M&K Junction Railroad

M&K Junction Railroad
Another train of eastbound coal crosses the Cheat River

Friday, May 6, 2011

Textures and How to Use Them II

This is the second incarnation of this post. The first was lost in the Blogger crash of May 11, 2011. Blogger lost this post, but made double entries for some of my other ones. I guess you get what you pay for.

End Rant.

In my first posting on “Textures and How To Use Them” I mentioned two good sites for free textures: Mayang’s and CG Textures. This post will deal with CG Textures.

To download textures from the CG Textures website, you have to sign up for a free membership. This is no big deal as I have not received any e-mail communication from CG Textures nor any spam that might be related to membership in their website. The free membership is limited to downloading 15 MB of textures a day. This is not a serious limitation subject to some caveats that I mention below. CG Textures terms of use are very generous too; you cannot repost their textures as downloadable textures, even if they have been modified. Otherwise they can be distributed in printed or electronic form (the latter as part of some larger product). Paying memberships are available, but the only thing that a hobbyist would gain from a paying membership is being able to download some of the textures at the highest resolutions.

CG Textures is something else. There are thousands, probably tens of thousands, of pictures on just about any conceivable stationary object found in the world around us. CG Textures mission is to provide material for creators of virtual worlds. Contrary to the title of the website, these textures are photographs of real items, and are not computer generated.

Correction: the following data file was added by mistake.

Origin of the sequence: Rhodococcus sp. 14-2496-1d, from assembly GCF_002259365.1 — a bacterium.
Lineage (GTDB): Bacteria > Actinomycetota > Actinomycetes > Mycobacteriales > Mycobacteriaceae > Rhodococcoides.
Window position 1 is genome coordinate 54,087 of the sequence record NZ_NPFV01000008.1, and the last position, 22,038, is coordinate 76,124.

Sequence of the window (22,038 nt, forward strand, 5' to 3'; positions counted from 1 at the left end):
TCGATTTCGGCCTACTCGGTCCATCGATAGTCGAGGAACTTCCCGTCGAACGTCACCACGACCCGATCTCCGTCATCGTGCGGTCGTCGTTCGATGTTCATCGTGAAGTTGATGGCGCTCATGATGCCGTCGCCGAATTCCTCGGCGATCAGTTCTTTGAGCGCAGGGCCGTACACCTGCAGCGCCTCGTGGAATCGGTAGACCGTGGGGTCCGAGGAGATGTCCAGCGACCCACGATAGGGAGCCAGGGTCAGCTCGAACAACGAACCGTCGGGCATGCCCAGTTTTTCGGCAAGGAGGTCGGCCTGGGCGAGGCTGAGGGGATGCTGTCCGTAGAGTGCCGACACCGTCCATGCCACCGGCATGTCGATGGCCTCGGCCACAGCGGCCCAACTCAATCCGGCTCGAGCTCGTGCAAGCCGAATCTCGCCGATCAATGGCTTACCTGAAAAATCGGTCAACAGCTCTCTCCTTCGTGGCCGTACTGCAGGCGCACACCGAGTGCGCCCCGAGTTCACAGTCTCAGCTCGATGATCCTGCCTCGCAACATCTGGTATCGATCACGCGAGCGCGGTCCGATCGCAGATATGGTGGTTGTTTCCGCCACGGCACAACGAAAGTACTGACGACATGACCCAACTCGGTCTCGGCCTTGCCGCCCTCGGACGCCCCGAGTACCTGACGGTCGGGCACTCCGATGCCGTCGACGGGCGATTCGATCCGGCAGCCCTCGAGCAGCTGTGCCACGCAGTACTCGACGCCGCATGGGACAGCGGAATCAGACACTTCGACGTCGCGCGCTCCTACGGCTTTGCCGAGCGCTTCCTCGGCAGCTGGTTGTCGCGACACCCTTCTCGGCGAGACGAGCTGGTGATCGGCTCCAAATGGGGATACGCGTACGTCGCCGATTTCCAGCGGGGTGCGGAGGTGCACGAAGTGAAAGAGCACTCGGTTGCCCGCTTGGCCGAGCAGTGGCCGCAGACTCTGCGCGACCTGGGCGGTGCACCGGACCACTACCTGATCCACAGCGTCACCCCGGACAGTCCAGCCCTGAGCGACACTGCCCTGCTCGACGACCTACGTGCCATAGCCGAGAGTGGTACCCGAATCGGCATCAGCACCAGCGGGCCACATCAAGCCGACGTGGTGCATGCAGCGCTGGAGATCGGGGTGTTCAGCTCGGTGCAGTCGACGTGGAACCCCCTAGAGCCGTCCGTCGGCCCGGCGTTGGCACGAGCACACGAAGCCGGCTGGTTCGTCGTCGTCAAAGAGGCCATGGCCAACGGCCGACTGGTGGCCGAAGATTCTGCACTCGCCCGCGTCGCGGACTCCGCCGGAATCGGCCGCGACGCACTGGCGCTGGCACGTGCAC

Here are just some of the features of CG Textures:

Tiles: Many of the photographs of items with repetitive patterns, like brick, come as pre-cropped ‘tiles’. Unlike Mayang’s where the user has to do the tile cropping and fitting for himself, CG Textures has many tiles ready to be butt-joined together into larger surfaces. Tiled textures even have a preview mode where the user can see how the tiled surface will look with 3x3, 5x5 and 7x7 arrays of tiles. Here's an example of a brick tile:

Tutorials: CG Textures has a series of reasonably advanced tutorials on using their textures with Photoshop. These are not basic lessons and are for the intermediate to advanced Photoshop user. However, their tutorial "10 Texture Photography Tips" is accessible to anyone.

Sky: CG Textures has a number of 360 degree panoramic sky views which can be adapted to form the sky above a layout. It’s here that the model railroader might be tempted to buy a premium membership to be able to download these enormous textures at higher resolution to create sky backdrops. A one-year membership, with a download limit of 100 MB a day, costs 49 Euros. In a year you should be able to download more skies than you can use.